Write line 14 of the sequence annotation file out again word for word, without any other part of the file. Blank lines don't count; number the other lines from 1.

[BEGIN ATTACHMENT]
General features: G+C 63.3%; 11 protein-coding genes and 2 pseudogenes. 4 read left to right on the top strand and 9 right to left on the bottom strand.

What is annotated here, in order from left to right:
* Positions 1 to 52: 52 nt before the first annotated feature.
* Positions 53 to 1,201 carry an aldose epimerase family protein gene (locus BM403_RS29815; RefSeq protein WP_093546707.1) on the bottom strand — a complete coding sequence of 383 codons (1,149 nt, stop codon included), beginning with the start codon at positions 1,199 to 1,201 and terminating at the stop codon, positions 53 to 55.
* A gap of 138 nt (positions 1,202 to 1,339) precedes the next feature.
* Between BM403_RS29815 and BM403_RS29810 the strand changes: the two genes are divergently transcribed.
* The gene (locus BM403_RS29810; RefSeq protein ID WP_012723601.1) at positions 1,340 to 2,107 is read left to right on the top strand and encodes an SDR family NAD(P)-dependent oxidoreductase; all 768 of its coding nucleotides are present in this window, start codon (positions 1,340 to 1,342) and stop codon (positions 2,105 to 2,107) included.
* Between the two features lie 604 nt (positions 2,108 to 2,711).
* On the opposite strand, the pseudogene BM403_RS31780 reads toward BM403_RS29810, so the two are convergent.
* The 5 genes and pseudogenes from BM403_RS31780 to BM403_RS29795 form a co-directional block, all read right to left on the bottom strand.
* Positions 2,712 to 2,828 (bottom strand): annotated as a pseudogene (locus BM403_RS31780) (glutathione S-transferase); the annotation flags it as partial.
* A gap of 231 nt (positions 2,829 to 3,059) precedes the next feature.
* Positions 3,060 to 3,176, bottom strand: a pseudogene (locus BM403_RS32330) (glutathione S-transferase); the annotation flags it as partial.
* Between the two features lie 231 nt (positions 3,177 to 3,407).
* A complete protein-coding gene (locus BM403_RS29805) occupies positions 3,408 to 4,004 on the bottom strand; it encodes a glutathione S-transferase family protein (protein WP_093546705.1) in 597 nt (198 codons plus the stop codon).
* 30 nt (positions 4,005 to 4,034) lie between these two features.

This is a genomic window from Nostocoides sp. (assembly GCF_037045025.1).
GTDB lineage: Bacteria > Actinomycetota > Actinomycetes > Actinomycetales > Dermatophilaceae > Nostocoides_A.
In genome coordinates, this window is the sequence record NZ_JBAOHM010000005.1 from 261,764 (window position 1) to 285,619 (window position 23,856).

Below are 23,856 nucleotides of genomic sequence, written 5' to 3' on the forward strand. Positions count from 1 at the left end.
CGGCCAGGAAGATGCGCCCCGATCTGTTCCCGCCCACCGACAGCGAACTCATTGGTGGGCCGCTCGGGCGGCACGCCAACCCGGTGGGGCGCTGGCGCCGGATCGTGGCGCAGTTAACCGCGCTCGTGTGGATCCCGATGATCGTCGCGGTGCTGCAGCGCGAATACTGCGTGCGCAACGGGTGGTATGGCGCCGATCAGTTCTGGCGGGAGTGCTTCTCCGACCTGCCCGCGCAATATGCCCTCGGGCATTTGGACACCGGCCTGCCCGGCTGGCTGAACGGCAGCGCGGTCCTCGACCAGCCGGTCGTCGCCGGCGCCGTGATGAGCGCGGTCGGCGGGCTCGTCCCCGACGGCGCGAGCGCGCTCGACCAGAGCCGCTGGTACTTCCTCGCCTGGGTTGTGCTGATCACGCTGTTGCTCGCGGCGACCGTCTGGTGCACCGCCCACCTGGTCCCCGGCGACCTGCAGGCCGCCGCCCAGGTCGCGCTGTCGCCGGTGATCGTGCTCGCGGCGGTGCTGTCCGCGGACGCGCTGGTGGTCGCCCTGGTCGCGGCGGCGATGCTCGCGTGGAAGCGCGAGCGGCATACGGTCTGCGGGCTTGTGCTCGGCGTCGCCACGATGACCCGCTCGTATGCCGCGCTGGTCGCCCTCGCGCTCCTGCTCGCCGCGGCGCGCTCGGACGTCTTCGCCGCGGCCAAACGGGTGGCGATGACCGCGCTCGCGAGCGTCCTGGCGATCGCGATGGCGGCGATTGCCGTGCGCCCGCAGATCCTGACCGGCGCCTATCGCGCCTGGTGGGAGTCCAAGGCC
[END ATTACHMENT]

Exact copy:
* Between the two features lie 231 nt (positions 3,177 to 3,407).